National

J. League contender Tokyo Gas bent on survival

by Reiji Yoshida

Staff writer

As dwindling attendance figures raise concerns over the future of Japan’s only professional soccer league, one local Tokyo team busily preparing to join the new second division of the J. League next year is hoping that careful management will ensure its success.

Attendance at soccer matches here has declined, and most teams, both professional and nonprofessional, have been suffering from significant losses. Shimizu S-Pulse, the Shizuoka-based J. League team, went virtually bankrupt last year, as did Saga-based Tosu Futures, which was in the country’s top nonprofessional league, the Japan Football League, and was aiming to go pro.

Average attendance per J. League game nearly halved from its 1994 peak of 19,600 to 10,100 in 1997, as the “soccer boom” that followed the league’s inauguration in 1992 cooled off. Although the figure, apparently boosted by World Cup fever, has recovered somewhat this year, to 12,824 so far, some observers are worried that the effects won’t last long after the world soccer festival ends.

Concern over the league’s economic future has encouraged the Tokyo team’s management office to take a very cautious approach: They plan to operate on an annual budget of 1 billion yen — only one-third that of an average J. League team. “We have carefully observed (the current situation) surrounding the J. League. Fortunately or not, we got a late start (going professional),” said Yutaka Murabayashi, secretary general of a business association in charge of launching the team’s managing company — Tokyo Gas Football Club.

Next year, the J. League is to be expanded into two divisions; the Tokyo team hopes to enter the lower division. Under the new system, at least the two top teams from the lower division will be promoted each year, trading places with the two poorest performers in the upper division.

The Tokyo team, to be renamed F. C. Tokyo, is regarded as the most probable candidate for promotion to the upper division as it is now ranked No. 1 in the Japan Football League. In addition to F. C. Tokyo, six other teams plan to join the J. League’s second division next year.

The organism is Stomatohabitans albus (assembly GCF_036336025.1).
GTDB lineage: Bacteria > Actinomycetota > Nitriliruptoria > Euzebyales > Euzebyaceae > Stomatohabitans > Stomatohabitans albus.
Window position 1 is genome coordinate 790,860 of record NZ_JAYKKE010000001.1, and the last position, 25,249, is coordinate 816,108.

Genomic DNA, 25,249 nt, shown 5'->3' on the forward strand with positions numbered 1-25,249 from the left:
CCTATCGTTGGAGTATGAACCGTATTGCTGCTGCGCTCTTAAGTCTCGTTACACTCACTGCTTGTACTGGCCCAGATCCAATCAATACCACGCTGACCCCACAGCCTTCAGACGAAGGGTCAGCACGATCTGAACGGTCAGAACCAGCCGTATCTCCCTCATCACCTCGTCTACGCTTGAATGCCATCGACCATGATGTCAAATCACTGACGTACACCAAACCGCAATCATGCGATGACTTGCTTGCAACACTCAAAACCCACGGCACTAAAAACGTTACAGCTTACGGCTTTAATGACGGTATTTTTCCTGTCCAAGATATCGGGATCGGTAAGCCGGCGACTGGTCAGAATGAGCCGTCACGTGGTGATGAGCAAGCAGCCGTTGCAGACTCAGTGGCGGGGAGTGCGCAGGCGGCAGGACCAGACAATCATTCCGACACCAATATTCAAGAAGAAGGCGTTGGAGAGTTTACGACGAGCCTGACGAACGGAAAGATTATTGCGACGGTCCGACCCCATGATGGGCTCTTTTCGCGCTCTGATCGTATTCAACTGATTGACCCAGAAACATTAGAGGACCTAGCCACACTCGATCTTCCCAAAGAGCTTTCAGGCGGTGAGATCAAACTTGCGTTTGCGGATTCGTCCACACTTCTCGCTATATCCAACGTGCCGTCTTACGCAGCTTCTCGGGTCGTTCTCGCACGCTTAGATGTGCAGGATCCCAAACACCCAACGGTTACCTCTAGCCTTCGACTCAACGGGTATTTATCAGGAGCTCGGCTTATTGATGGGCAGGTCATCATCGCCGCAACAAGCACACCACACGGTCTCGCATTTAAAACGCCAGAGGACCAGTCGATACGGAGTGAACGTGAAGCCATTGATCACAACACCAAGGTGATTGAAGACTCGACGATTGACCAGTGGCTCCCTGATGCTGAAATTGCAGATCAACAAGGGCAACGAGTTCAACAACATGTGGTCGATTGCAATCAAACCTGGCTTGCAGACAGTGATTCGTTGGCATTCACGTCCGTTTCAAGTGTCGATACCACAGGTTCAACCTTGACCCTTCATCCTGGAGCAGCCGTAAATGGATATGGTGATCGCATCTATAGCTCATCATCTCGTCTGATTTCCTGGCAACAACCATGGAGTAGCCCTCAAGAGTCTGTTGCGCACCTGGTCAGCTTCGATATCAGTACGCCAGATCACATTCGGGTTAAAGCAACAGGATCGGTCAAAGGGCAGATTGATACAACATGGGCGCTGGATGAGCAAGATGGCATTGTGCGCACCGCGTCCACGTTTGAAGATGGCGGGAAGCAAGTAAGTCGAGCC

The budgets of those teams range from 300 million yen to 1 billion yen, far smaller than the 3 billion yen average budget of those currently playing in the J. League. J. League Managing Director Kozo Kinomoto welcomes the low-budget approach, saying that there should be a variation in budget scales and that a soccer team should be independent from its parent company. “A team should be run with a budget based on its (independent) revenues,” Kinomoto said.

Indeed, some J. League teams already appear to be on the brink of bankruptcy with their ballooning deficits exceeding capital.

The accumulated deficits of Avispa Fukuoka, which has 2.57 billion yen in capital, has reached 2.49 billion yen, prompting the Fukuoka City Government to add 400 million yen to the team’s capital to bail out its managing company.

The accumulated losses of Vissel Kobe, which has capital of 2.18 billion yen, are expected to grow to more than 3 billion yen during this fiscal year; the Kobe City Government, in response, has extended a loan of 900 million yen.

Kinomoto said that some J. League teams, already saddled with billions of yen in deficits, could go bankrupt if demoted to the lower division, where smaller audiences and revenues are expected. “If they go bankrupt, we should just cope with it in a more matter-of-fact way. J. League is not a ‘convoy system’ (to protect the weak) anyway,” Kinomoto said.

But what has caused the apparent decline in J. League fortunes since its stirring debut in 1992? Kinomoto pointed out that most teams, carried away by the league’s surprising success, neglected efforts to attract visitors after the initial craze died down. “The stadiums of some teams are still full at every game,” Kinomoto said, referring to the popular Kashima Antlers and Urawa Red Diamonds. “I think it’s due to the differences in the efforts of management.”

The two teams, from the start of the J. League, have placed top priority on local fans. Both allocated a bigger share of tickets for locals in admissions lotteries, increasing the number of ardent fans sharing a sense of community with the teams, Kinomoto said.

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